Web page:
Malkha stands for a decentralised, sustainable, field-to-fabric cotton textile chain, collectively owned and managed by the primary producers – the farmers, the ginners, the spinners, the dyers and the weavers.

The Malkha initiative, started in 2003, includes at present spinners, dyers and weavers engaged in understanding and evolving the practice of collective working. Once ginning is introduced, farmers and ginners will also be part of the initiative.

The idea of Malkha comes from the history of cotton cloth making in the Indian subcontinent, the history of a robust and resilient industry embedded in diverse local cultures and customs, a history stretching over millenia. A pattern of textile production that was subverted by the Industrial Revolution model that respects neither nature nor society.

The Malkha way of making cotton cloth is an alternative to the present industrial model where ghettoization of the worker and pollution of nature is the norm. Malkha is an attempt, the first in modern history, to make yarn specifically for the handloom, to rid the artisanal textile chain of its dependence on large spinning mills that distort the small-scale, village-based nature of handloom cloth making.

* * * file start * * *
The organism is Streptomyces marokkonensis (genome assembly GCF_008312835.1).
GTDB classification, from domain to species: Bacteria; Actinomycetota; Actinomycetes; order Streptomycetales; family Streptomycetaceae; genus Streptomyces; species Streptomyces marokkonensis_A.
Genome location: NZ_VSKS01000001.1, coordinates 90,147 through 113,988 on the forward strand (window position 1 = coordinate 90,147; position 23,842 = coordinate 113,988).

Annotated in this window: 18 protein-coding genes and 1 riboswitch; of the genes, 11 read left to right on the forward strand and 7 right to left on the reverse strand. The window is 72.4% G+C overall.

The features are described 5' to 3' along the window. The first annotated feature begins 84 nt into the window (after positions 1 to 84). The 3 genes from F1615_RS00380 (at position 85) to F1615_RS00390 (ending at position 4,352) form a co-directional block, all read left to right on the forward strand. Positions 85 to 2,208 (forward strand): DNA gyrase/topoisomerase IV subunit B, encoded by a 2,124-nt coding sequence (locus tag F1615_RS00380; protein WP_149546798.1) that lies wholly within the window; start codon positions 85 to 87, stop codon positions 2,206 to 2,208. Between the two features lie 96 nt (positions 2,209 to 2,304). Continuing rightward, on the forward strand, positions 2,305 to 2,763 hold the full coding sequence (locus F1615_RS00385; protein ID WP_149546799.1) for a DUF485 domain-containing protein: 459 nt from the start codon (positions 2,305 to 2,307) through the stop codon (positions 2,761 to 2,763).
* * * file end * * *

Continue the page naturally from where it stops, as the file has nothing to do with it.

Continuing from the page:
The Malkha process explores technology that responds to the needs of primary producers, does away with unnecessary and wasteful processes in its journey from plant to cloth, is ecologically sensible, and least damaging to the intrinsic properties of cotton.

The Malkha fabric reflects its heritage in its distinctive texture, drape and feel as the contemporary standard bearer of the Indian handwoven cotton textile tradition.